For many children on the spectrum who receive Occupational Therapy, a Sensory Diet is often suggested to implement into a daily schedule. It’s a weird phrase for relatively complex theory, so let me break it down.
When you wake up in the morning, you have a routine. Maybe you hit snooze a few times (or like 1500 like my husband) and slowly drag yourself to the bathroom as a way to acclimate to the land of the living. After you’ve showered and dressed, you grab a cup of coffee and rush off to work, now in total alert mode (or OMG I’m gonna be late again mode like me). This ebb and flow of varying levels of activity, alertness, and concentration continue throughout the day. The morning shift you are focused and working in a great rhythm, and then after lunch you’re counting down the minutes to get out of work because you’ve hit that 3 o’clock slump.
You’ve figured out what you need throughout the day to keep your body going. And you can switch seamlessly between an activity that requires focus and taking a break to grab another cup of coffee or scroll through Facebook to have a moment of downtime.
Children on the spectrum have a really hard time transitioning and often don’t even know what they need. A child bouncing off the walls all day long isn’t necessarily hyperactive, he just doesn’t know how to self-regulate. Maybe he started dancing to his favorite song and that led to jumping and that led to crashing into the couch and now he’s so wound up he doesn’t know how to stop.
Alternatively, a child sitting at a table day dreaming instead of playing with the activity in front of him is also not properly regulating. Sitting quietly has brought is alert level down so low that he can’t even focus and just stares off into space.
A Sensory Diet can help keep those levels of alertness and restfulness moving throughout the day and help direct a child’s energy appropriately. For example if your child has a hard time concentrating at his activity table, try some physical activities first to bring their alert level up. Even eating a snack can help wake up their senses and bring them out of a brain fog. And if your child is super wound up before bedtime, try calming activities like a rice bin which will help organize their little bodies into a calmer state.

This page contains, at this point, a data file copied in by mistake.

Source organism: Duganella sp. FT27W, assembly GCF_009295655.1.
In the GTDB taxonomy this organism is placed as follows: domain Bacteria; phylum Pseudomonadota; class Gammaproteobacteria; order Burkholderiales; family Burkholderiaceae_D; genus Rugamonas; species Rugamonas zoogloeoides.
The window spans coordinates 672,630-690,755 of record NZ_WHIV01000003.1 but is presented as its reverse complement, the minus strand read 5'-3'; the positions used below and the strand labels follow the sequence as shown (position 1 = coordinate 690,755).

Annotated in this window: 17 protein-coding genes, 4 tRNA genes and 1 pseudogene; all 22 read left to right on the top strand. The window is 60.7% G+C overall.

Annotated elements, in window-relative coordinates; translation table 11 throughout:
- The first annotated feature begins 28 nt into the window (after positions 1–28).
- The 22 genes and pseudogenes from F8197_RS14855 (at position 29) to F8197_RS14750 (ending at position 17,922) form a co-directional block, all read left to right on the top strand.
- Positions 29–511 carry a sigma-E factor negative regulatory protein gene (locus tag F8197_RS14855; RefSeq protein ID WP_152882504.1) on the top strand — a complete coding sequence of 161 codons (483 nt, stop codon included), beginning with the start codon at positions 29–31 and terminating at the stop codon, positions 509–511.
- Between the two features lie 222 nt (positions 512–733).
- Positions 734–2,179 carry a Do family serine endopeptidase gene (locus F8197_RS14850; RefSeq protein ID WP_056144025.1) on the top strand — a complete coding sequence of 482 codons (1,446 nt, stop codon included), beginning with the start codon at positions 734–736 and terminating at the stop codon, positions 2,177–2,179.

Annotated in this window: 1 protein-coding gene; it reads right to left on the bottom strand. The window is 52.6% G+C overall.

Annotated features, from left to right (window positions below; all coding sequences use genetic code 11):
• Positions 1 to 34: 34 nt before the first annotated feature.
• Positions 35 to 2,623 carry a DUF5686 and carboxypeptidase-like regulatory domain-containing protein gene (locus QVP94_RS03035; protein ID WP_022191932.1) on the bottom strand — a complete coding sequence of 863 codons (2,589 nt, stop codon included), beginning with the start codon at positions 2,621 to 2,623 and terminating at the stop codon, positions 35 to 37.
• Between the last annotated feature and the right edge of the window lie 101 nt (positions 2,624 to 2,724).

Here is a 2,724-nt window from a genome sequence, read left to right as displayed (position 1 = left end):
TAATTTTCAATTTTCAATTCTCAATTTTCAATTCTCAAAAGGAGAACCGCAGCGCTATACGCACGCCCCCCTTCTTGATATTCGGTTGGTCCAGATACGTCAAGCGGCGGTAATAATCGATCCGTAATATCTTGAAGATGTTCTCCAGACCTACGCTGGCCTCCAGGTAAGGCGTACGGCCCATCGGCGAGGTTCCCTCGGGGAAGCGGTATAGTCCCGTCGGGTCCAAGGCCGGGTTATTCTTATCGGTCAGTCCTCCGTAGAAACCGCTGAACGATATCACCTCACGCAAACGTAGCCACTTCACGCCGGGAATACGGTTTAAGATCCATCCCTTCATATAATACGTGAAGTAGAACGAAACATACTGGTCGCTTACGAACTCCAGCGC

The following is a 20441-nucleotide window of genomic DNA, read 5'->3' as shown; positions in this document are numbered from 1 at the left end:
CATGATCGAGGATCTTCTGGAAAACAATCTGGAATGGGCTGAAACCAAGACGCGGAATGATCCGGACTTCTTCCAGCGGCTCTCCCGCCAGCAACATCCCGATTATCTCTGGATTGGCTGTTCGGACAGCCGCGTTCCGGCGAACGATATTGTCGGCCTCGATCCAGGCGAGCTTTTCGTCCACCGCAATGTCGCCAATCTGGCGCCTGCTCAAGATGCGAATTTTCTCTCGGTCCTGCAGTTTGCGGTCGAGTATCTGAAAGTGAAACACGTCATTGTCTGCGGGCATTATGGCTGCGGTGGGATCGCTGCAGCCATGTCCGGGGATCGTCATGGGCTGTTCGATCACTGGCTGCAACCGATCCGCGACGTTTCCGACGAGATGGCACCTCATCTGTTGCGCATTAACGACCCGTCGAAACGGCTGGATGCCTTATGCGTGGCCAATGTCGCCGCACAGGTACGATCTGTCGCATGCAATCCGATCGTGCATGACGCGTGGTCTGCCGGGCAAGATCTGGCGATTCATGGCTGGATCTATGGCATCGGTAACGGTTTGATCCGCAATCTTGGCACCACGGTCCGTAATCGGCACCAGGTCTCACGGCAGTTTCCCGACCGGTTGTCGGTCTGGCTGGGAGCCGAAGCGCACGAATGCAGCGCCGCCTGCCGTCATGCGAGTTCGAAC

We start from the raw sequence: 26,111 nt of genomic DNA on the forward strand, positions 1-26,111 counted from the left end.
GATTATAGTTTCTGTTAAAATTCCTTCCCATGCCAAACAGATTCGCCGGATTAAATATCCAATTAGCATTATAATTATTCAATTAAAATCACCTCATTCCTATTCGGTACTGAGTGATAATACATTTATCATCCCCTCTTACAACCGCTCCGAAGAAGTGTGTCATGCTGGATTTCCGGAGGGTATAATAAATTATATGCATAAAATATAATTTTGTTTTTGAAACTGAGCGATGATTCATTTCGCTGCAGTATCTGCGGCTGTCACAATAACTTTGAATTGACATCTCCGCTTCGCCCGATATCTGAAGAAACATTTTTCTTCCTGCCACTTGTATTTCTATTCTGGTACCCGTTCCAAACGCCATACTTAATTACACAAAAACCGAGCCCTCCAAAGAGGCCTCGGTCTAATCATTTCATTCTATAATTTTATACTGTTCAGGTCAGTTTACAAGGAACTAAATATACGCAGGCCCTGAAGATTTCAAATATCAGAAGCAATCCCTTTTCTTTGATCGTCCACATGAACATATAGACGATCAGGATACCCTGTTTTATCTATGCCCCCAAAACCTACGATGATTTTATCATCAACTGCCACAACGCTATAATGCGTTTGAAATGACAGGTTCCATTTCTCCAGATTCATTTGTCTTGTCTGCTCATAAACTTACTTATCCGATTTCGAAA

When my son and I first started Musical Munchkins, he was so excited he just ran around the room for the entire 45 minute session. Every single week. After discussing this situation with our OT, she realized his alert level was so high that he just couldn’t sit still. So the following week, before we left the house for class, we played with calming sensory activities (rice bin, play-doh, etc). These type of activities helped to organize his muscles and mind and got the “wiggles” out prior to class. Then at class he was able to participate and much more attentive.
I found a fabulous and free template for creating a sensory diet schedule at Your Kid’s Table. (scroll all the way to the bottom of the article to the gray header The Sensory Diet Template and click the “click here” link. You’ll be asked for your email and then the PDF will open.)
The schedule will take a bit of work to set up, and may require some periodic changes. Also check with your OT or the internet for amazing sensory ideas for your child. After awhile, you’ll find you won’t even need to look at your schedule because you’ll be able to determine what your child needs based on their alert level.
Keep in mind that sometimes asking a child to “Be Quiet”, “Sit Still”, or “Pay Attention” can be an impossible request. They don’t yet understand how to. A Sensory Diet will help them transition their energy throughout the day.
If you have any questions, I would be more than happy to help so please leave a comment below.
Previously posted at Hudson Valley Parent Magazine.
*If you have any concerns about your child, please discuss with their pediatrician or contact your local school district or Early Intervention center for an evaluation.*